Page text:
Happiness Is Wanting What You Have

Somebody said that. I don’t know who, or if they were important or well known. Whoever it was also added that happiness is not having what you want.

Fifteen years ago I was meandering around the interwebs looking for things. I wasn’t sure what things, but things that would fulfill me, fill me. I’d know when I found it.

I found SoulCollage®. I knew I wanted it, or rather, wanted to learn how to create the telling cards and use the system of self discovery that was going to bring positive change in my life and others I would teach.

Unfortunately, I didn’t have the spare change to fly my ass out to the West Coast, the only place training was offered at the time, let alone to cover the fee for the weekend intensive. So, I did what I always do, read every word I could find and improvised.

Almost ten years later, SoulCollage® training made it’s way east, to Chicago. This time I scraped up the fee, enrolled in the training and pointed my little VW Bug toward the Windy City.

It was everything I expected, and less. Let me explain. I was not disappointed in the least by the substance and quality of the training, the experience of community that I found with those of like mind, or the unique location—a former Catholic campus, turned residence home for retired nuns and priests.

Are you kidding me? A gaggle of middle aged feminists dallying with tarot-like image cards to access our soul purpose? We may as well have hauled out the Ouiji board and pentagrams.

Turns out the nuns were not only curious, but very open to the concept. As I explained it to one of them over lunch she smiled and said to me, “Oh, you mean you’re trying to know your inner Christ.”

You say potAto, I say potAHto . . . we’re both still eating carbs.

So, back to the part about being less than I expected. It didn’t change my life in any revolutionary way (at least not then). Probably because like many things I want with all of my being when I see them, once in my possession there are new wants to pursue. Nature of the beast, or nurturing from a consumer driven environment pushing us to always acquire more in our doing, being and having? New flash!  There is never enough, we are never enough in that paradigm.Screen Shot 2017-09-02 at 11.45.07 PM

So, as it turns out, I’ve made quite a collection of SoulCollage® cards, and a funny thing happened along the way, a subtle change in my wants. Sure, some of my cards  speak to me about consumption and abundance, and time running out, about wanting what my eyes see—like this one. Can’t you just hear her, saying it . . . “Oh, I want that!”

But so many others are about hidden magic, creativity, freedom from expectations and a sense of wonder at the unexpected. Like me, a recovering Catholic school girl pulling up to a nunnery and not running in the opposite direction; totally unexpected. Or so enjoying the three days spent there that I have wanted to return ever since!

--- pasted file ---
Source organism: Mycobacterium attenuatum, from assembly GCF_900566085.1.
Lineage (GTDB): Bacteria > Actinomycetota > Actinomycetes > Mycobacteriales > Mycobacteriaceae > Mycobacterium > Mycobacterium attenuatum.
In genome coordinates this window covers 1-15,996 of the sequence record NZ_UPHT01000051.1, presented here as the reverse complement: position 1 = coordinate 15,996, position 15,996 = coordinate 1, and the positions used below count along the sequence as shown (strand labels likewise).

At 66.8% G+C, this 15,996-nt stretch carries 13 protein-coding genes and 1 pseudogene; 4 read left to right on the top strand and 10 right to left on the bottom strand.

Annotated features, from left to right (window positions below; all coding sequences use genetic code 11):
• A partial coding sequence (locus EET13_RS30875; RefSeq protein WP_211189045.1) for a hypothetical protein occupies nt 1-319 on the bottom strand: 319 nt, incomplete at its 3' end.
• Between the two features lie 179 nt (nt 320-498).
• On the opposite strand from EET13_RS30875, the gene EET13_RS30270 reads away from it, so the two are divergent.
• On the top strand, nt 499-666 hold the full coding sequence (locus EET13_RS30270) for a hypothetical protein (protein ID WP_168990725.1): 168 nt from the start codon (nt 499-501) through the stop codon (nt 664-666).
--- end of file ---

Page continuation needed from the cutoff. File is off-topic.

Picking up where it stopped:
It’s very first world, to be able to say I’m learning to want fewer material things from the physical realm. It means I am secure and my needs are met—there is no wolf at the door. It’s the epitome of privilege to say I’m learning to want what I have instead of having what I want.

It’s where I’m at and who I am right now. And it’s enough.

I am the MAD Goddess, and I’ve got the *magic* in me.

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7 thoughts on “Happiness Is Wanting What You Have

  1. Lynne Mizera says:

    What a lovely “sharing”… I quite enjoyed this little peek into your life and you have given me much to reflect upon today. I especially liked your blog title… Happiness is wanting what you have… yes I do believe I was meant to find you today!! from another recovering Catholic schoolgirl.

  2. janee barrett says:

    Do you do those “classes” up there then – about the Soul Cards? I Love that concept and the doing. About 20 or so years ago, 4 friends and I, at that time living in Atlanta, would get together maybe every other Friday or so to drink wine and evolve and support each other’s big goals/dreams.
    One Friday we did collages around this – we had a short time frame so we wouldn’t think about it but just come from the heart and immediacy. The finished works ware amazingly telling and at least a couple really surprised the artists that made them (all of us are designers and artists currently and back then) and the rest of us.
    2 or 3 of the folks had their paths change substantially based on this exercise and the give and take conversations afterwards.
    Miracles can be very quiet. These were miracles.

  3. wildchildsdressingupbox says:

    Reminded me to go through all I have and appreciate it. To get it out of the drawers and check for what is there, rather than rush to fill another opening hole – I’m always in a desperate search for the next project, living in fear I’ll run out of things to make. I have hoarded art stuff and beads and yarn and projects for years now. I don’t make anything fast enough to balance flow of in and out. And appreciate the privilege I have to actually do this. Thank you for these thoughts – I needed pulling out of the blue! Xx

    • Judith Liebaert says:

      OMGosh me too. Ton and tons of art supplies and I don’t produce fast enough to use it all. Earlier this year, I did make a dent in it by donating some to needy places. When it seems hard to let thing go, I think of releasing them to a better purpose than being locked away from the world their beauty cannot be appreciated.

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